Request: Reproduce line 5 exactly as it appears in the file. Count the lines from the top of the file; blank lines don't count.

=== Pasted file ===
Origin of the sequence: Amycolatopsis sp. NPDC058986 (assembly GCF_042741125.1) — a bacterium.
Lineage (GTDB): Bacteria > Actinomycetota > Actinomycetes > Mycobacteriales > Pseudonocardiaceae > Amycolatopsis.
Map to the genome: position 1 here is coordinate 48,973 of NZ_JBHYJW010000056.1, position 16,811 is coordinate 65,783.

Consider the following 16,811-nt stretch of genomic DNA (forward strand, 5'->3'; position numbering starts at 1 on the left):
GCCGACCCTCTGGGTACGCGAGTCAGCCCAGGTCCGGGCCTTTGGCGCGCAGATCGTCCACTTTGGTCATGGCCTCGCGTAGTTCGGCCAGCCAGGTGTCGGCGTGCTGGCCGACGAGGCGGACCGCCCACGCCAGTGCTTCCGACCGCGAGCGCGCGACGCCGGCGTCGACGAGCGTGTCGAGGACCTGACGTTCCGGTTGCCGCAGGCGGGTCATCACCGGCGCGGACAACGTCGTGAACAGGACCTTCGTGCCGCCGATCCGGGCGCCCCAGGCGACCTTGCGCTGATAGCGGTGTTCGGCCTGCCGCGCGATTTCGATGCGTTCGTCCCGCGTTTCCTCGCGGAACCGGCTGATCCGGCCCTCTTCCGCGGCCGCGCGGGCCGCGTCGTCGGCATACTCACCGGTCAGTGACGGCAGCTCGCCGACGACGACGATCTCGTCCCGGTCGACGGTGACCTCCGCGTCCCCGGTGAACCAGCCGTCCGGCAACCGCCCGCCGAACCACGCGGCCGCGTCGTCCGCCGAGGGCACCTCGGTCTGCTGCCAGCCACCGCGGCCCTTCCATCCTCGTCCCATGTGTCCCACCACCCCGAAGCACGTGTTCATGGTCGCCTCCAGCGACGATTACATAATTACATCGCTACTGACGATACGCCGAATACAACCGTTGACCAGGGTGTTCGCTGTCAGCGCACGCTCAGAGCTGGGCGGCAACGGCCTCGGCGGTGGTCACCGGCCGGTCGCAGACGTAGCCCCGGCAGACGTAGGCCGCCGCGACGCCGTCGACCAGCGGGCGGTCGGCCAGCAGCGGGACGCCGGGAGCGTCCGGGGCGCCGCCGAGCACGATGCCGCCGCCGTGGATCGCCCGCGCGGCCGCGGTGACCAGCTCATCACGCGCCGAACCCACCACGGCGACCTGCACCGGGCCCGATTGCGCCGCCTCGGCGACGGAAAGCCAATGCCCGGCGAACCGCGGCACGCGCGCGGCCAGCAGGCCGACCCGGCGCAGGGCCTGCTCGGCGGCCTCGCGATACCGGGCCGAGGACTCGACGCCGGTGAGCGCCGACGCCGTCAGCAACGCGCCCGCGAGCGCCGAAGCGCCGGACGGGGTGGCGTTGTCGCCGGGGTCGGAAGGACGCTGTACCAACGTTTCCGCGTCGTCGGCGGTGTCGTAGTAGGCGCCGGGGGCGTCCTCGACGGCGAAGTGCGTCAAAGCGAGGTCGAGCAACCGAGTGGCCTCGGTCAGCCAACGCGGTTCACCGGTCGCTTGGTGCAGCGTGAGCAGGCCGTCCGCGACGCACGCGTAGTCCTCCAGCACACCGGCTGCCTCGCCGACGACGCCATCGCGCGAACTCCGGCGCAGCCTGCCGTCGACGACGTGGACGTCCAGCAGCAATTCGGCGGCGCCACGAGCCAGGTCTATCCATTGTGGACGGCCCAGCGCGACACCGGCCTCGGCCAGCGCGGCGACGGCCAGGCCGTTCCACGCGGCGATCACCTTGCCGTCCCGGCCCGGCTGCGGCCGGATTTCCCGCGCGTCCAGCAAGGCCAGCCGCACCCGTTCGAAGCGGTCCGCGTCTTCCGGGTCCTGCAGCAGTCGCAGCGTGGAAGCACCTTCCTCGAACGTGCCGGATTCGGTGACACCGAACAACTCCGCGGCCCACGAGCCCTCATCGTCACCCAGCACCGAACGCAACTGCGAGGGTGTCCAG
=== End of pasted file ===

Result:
GCCGACCCTCTGGGTACGCGAGTCAGCCCAGGTCCGGGCCTTTGGCGCGCAGATCGTCCACTTTGGTCATGGCCTCGCGTAGTTCGGCCAGCCAGGTGTCGGCGTGCTGGCCGACGAGGCGGACCGCCCACGCCAGTGCTTCCGACCGCGAGCGCGCGACGCCGGCGTCGACGAGCGTGTCGAGGACCTGACGTTCCGGTTGCCGCAGGCGGGTCATCACCGGCGCGGACAACGTCGTGAACAGGACCTTCGTGCCGCCGATCCGGGCGCCCCAGGCGACCTTGCGCTGATAGCGGTGTTCGGCCTGCCGCGCGATTTCGATGCGTTCGTCCCGCGTTTCCTCGCGGAACCGGCTGATCCGGCCCTCTTCCGCGGCCGCGCGGGCCGCGTCGTCGGCATACTCACCGGTCAGTGACGGCAGCTCGCCGACGACGACGATCTCGTCCCGGTCGACGGTGACCTCCGCGTCCCCGGTGAACCAGCCGTCCGGCAACCGCCCGCCGAACCACGCGGCCGCGTCGTCCGCCGAGGGCACCTCGGTCTGCTGCCAGCCACCGCGGCCCTTCCATCCTCGTCCCATGTGTCCCACCACCCCGAAGCACGTGTTCATGGTCGCCTCCAGCGACGATTACATAATTACATCGCTACTGACGATACGCCGAATACAACCGTTGACCAGGGTGTTCGCTGTCAGCGCACGCTCAGAGCTGGGCGGCAACGGCCTCGGCGGTGGTCACCGGCCGGTCGCAGACGTAGCCCCGGCAGACGTAGGCCGCCGCGACGCCGTCGACCAGCGGGCGGTCGGCCAGCAGCGGGACGCCGGGAGCGTCCGGGGCGCCGCCGAGCACGATGCCGCCGCCGTGGATCGCCCGCGCGGCCGCGGTGACCAGCTCATCACGCGCCGAACCCACCACGGCGACCTGCACCGGGCCCGATTGCGCCGCCTCGGCGACGGAAAGCCAATGCCCGGCGAACCGCGGCACGCGCGCGGCCAGCAGGCCGACCCGGCGCAGGGCCTGCTCGGCGGCCTCGCGATACCGGGCCGAGGACTCGACGCCGGTGAGCGCCGACGCCGTCAGCAACGCGCCCGCGAGCGCCGAAGCGCCGGACGGGGTGGCGTTGTCGCCGGGGTCGGAAGGACGCTGTACCAACGTTTCCGCGTCGTCGGCGGTGTCGTAGTAGGCGCCGGGGGCGTCCTCGACGGCGAAGTGCGTCAAAGCGAGGTCGAGCAACCGAGTGGCCTCGGTCAGCCAACGCGGTTCACCGGTCGCTTGGTGCAGCGTGAGCAGGCCGTCCGCGACGCACGCGTAGTCCTCCAGCACACCGGCTGCCTCGCCGACGACGCCATCGCGCGAACTCCGGCGCAGCCTGCCGTCGACGACGTGGACGTCCAGCAGCAATTCGGCGGCGCCACGAGCCAGGTCTATCCATTGTGGACGGCCCAGCGCGACACCGGCCTCGGCCAGCGCGGCGACGGCCAGGCCGTTCCACGCGGCGATCACCTTGCCGTCCCGGCCCGGCTGCGGCCGGATTTCCCGCGCGTCCAGCAAGGCCAGCCGCACCCGTTCGAAGCGGTCCGCGTCTTCCGGGTCCTGCAGCAGTCGCAGCGTGGAAGCACCTTCCTCGAACGTGCCGGATTCGGTGACACCGAACAACTCCGCGGCCCACGAGCCCTCATCGTCACCCAGCACCGAACGCAACTGCGAGGGTGTCCAG